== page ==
I’ve never been considered “normal.”
I am an only child. Whereas, about 80% of Americans have at least one sibling. And, everyone knows what only children are like!
I’m 6’4″ tall (I actually used to be 6’5″ – but time has taken its toll). Whereas, the average American male is a mere, shrimpish, vertically-challenged 5’9″. I’m also WAY above average in weight… but, I’d rather not talk about that. Let’s just say there’s more of me to love. Being “big” and “tall,” I don’t get to buy clothes where “normal”-sized men do.
I – and about thirty percent of the population – have flat feet. It’s surprisingly painful!
As a pastor, my work life is anything BUT normal! And, becoming a pastor required WAY more education and continuing education than the “normal,” comparably lucrative profession.
I’ve never had “normal” interests for a dude… whatever those are. I”m a vegetarian. I’m not into sports. I ride a Harley and grow bonsai trees. I enjoy reading. I like antique shops and garage sales. I’m artsy/creative. I have a black belt, but I’ve never been in a real fight – I’m a lover, not a fighter!
I’ve traveled internationally, as many do, but I’ve spent most of my time in locales most tourists avoid. I’ve spent a lot of time in Guatemala, where restaurants offer “typical” breakfasts of scrambled eggs, plantains, white crumbly cheese, black bean paste and corn tortillas. That’s a typical breakfast for a Guatemalan – but, not for this guy!
So, what is normal? To call something “normal” usually just means that it’s typical; to be expected; common; like most others; comparable. “Normal” implies a majority. Being “normal” doesn’t make a person or thing or situation better or worse. “Normal” is simply what we’ve come to expect.
I “normally” expect hot water to come out of the “hot” water faucet.
I “normally” expect my car to start when I press the ignition button.
I “normally” expect to receive what I order at a restaurant.
I “normally” expect to receive a paycheck on payday.
I “normally” expect to find my wife in bed with me… And NOT someone else!
I say “normally,” because “normally” is what usually happens. But, my “normal” experience of life, and my passive assumptions about “normality,” don’t always align with other’s reality.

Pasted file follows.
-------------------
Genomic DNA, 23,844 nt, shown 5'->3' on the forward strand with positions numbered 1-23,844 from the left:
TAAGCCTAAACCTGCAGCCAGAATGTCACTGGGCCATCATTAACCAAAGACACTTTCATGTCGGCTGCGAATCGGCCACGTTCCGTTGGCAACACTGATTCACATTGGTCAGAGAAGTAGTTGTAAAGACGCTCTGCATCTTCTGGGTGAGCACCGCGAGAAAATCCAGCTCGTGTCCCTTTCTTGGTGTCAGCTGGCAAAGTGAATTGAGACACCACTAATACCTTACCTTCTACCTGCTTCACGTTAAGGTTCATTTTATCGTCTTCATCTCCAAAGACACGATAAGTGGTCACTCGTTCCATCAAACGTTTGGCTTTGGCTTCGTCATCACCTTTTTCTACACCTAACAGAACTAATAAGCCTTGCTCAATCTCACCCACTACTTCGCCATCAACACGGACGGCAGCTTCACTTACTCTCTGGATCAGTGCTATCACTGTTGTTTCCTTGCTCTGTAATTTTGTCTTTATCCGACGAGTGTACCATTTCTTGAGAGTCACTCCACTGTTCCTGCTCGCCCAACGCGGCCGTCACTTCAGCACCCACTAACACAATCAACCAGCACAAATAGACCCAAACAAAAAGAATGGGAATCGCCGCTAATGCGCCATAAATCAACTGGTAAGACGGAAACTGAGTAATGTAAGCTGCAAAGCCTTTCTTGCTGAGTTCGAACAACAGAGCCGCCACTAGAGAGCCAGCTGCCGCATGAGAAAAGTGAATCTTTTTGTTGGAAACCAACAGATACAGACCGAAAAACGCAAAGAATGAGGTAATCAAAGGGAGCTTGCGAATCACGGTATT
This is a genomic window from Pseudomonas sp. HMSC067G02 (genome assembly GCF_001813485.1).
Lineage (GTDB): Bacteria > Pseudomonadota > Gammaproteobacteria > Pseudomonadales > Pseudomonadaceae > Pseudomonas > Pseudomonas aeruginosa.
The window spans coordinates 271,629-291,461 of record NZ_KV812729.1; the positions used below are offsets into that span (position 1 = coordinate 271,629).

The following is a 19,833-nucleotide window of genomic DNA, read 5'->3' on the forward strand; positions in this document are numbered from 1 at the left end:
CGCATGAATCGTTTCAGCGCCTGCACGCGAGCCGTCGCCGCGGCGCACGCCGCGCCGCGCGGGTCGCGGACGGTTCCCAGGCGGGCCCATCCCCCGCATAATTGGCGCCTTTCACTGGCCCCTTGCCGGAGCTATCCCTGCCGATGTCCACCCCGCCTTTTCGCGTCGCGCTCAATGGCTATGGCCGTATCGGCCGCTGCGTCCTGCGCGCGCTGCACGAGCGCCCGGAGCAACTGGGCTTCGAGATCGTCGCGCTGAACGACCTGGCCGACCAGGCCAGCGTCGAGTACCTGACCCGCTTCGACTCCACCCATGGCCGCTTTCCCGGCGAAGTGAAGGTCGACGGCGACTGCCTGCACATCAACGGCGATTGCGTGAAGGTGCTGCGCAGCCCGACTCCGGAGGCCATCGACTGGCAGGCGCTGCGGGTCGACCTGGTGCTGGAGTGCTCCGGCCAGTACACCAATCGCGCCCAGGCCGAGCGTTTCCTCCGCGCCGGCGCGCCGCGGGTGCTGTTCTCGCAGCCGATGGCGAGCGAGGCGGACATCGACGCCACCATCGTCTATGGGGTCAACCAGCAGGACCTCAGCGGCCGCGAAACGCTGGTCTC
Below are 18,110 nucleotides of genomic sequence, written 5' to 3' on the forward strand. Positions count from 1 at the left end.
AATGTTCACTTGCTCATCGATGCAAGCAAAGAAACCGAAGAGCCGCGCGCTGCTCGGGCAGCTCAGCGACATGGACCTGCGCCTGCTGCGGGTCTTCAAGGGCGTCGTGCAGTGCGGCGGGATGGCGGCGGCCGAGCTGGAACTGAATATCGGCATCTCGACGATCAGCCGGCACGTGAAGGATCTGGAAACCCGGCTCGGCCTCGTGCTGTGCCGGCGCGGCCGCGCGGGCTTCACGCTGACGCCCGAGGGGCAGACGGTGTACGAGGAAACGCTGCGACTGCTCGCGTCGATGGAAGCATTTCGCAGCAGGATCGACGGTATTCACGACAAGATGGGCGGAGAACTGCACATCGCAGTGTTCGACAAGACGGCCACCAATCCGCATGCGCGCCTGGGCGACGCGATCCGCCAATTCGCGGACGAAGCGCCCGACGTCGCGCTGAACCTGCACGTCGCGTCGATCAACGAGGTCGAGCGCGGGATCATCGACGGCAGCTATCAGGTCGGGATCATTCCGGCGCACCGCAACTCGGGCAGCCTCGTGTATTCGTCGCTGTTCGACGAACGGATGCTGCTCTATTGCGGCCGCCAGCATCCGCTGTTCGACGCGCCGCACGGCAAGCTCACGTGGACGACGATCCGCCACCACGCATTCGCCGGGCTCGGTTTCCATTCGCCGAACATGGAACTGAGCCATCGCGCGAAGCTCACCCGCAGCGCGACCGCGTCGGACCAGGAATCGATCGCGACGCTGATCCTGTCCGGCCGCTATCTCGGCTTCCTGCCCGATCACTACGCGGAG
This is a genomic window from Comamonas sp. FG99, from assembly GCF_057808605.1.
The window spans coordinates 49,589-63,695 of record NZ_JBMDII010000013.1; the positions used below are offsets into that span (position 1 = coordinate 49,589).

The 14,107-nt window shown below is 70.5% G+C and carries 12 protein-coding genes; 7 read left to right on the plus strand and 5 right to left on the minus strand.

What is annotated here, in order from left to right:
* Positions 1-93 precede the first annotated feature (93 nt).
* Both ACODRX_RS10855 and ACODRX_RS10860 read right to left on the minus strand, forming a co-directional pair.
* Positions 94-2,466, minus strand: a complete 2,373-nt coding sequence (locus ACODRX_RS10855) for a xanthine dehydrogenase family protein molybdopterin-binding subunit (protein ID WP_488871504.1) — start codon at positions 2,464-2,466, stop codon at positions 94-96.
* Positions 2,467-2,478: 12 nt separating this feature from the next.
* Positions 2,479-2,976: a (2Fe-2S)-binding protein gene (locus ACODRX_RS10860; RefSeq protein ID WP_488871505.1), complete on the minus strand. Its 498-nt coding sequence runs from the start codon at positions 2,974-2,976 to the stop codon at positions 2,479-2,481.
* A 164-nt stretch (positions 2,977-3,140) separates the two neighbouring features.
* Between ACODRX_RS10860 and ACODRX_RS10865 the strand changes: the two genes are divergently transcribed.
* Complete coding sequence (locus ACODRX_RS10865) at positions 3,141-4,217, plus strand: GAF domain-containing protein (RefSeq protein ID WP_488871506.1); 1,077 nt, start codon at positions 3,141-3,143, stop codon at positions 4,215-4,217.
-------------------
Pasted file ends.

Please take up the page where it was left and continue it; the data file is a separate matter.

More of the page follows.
For instance, most people – the majority – are heterosexual. Depending on who you ask, it’s commonly believed that about 5% of the population is LGBTQ+, meaning 95% of the population is cisgender and heterosexual. Some estimate the actual percentage of LGBTQ+ is closer to 10%. Either way, the majority of the population is NOT LGBTQ+. So, based on my definition of “normal,” cisgender, heterosexuality is “normal.” And, LGBTQ+ is not normal; as in, it is not the common orientation of the majority.
But – LET ME BE VERY CLEAR – being a statistical minority does make an LGBTQ+ person “abnormal.” Statistically, different from the majority, yes. Abnormal, absolutely NO!
Similarly, the US Census estimates about 20% of the US population lives with some form of disability or special need. That means 80% don’t. Apparently it is the normative, majority experience not to manage the unique challenges of a disability. But, that reality does not make a disabled person “abnormal,” does it? In fact, a person who must overcome a disability may very well develop greater mastery in areas they are “able’ to function. Just look at what paralympians accomplish!
In some cases, “abnormal” becomes heroically exceptional!
I recall a conversation, a number of years ago, with the leader of a drug rehab ministry, in the heart of a ver poor, crime-infested community. One of the challenges he faced was that selling drugs, getting arrested, and going to jail was so common, everyone simply expected it. When everyone you know has spent time in jail, why wouldn’t you? If there aren’t other opportunities to make a living wage in your community, why not sell drugs? If everyone you know uses drugs to cope with the challenges of living in poverty, why wouldn’t you? When drug-use, criminal activity, and eventual arrest and imprisonment is the “norm,” the idea of sobriety and lawful employment likely seems absurdly “abnormal.” And, cycles of poverty and the lingering impact of addiction and a criminal record is a vortex that’s nearly impossible to escape. Yet, who of us would describe drug use and criminal activity as “normal?”
The reality is, all of us share far more in common than we likely realize. We all share the basic needs for survival – food, water, shelter, clothing. We all have the same safety needs, and share the same vulnerabilities. We all have hopes and dreams. We all yearn for relationships. We all seek, in some way, meaning from life. We have all been hurt, or broken, from time to time. We all carry heavy burdens, of one kind or another.
And, theologically speaking, we all have sacred worth. All humans are made in the image and likeness of God, and are inherently valuable. And, we are all loved, by God, with a love that knows no bounds and has no limits.
And, yet, we are all individually unique. There’s not another you, or me, in the entire world. We have different DNA. We have different finger prints. We have different personalities, dispositions, temperaments, capabilities, tastes, struggles and varying strengths and weaknesses. We certainly have different life experiences. There’s never been another you or me in the history of the world, nor will there ever be. With all you may or may not share in common with the “normal” majority, there is only one of you, and there’s only one of me.
I suppose that makes all of us a bit “abnormal” doesn’t it!?!
Maybe, just maybe, “normal” is boring. Maybe, just maybe, “abnormal” is interesting, unique, special. Maybe, just maybe, diversity was part of God’s plan. Maybe, just maybe, none of us are as “normal” or as “abnormal” as we think.